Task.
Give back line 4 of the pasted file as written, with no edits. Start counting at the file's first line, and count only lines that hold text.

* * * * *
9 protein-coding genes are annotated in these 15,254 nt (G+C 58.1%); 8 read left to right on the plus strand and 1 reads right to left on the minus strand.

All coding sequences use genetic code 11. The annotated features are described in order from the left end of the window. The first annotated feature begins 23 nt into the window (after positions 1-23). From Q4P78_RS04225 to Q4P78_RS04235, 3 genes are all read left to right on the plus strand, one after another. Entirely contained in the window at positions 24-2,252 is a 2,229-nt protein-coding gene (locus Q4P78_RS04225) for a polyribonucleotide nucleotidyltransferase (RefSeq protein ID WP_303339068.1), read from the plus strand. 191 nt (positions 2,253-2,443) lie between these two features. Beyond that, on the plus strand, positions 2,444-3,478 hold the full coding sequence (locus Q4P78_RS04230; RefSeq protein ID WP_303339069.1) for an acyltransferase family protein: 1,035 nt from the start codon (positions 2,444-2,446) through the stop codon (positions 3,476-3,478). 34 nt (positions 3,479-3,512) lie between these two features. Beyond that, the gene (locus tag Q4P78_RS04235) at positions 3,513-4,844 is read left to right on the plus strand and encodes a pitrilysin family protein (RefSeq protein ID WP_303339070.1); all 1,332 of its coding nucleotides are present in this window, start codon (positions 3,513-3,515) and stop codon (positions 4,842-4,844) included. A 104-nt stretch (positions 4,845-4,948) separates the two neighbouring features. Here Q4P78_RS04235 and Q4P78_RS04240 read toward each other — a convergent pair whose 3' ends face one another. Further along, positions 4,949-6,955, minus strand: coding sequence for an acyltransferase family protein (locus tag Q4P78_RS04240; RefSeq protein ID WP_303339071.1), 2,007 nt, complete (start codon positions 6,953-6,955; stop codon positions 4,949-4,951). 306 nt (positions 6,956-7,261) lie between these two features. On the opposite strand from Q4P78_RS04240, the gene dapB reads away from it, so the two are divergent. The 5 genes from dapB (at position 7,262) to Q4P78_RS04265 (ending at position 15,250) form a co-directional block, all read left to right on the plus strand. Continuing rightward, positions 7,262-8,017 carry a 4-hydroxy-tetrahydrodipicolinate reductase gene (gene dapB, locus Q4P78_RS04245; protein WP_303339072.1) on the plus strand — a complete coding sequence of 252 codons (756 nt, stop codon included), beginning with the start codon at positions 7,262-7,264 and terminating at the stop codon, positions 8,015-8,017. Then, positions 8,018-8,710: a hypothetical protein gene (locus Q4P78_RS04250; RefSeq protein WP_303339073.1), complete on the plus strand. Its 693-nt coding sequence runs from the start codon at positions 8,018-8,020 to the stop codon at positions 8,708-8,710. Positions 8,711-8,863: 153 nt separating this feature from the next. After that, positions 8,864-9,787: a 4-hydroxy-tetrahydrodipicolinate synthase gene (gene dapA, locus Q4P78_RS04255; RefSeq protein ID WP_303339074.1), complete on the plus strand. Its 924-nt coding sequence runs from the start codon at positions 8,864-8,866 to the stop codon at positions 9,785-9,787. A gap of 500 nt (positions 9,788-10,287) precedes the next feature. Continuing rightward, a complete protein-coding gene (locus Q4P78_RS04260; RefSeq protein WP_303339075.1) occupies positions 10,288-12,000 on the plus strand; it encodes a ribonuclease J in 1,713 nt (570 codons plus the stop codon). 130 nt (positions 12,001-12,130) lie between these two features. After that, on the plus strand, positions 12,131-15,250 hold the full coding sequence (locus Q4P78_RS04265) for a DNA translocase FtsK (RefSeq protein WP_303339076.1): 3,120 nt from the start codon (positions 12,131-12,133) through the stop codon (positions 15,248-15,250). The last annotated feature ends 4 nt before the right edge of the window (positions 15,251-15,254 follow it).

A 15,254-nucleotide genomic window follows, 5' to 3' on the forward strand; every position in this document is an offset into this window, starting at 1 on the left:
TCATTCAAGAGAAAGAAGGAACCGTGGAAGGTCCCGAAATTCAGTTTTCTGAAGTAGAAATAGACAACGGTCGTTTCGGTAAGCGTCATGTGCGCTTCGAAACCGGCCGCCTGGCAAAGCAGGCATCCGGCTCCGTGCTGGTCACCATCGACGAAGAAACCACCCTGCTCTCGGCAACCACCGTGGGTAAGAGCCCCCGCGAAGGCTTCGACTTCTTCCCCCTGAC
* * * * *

TCATTCAAGAGAAAGAAGGAACCGTGGAAGGTCCCGAAATTCAGTTTTCTGAAGTAGAAATAGACAACGGTCGTTTCGGTAAGCGTCATGTGCGCTTCGAAACCGGCCGCCTGGCAAAGCAGGCATCCGGCTCCGTGCTGGTCACCATCGACGAAGAAACCACCCTGCTCTCGGCAACCACCGTGGGTAAGAGCCCCCGCGAAGGCTTCGACTTCTTCCCCCTGAC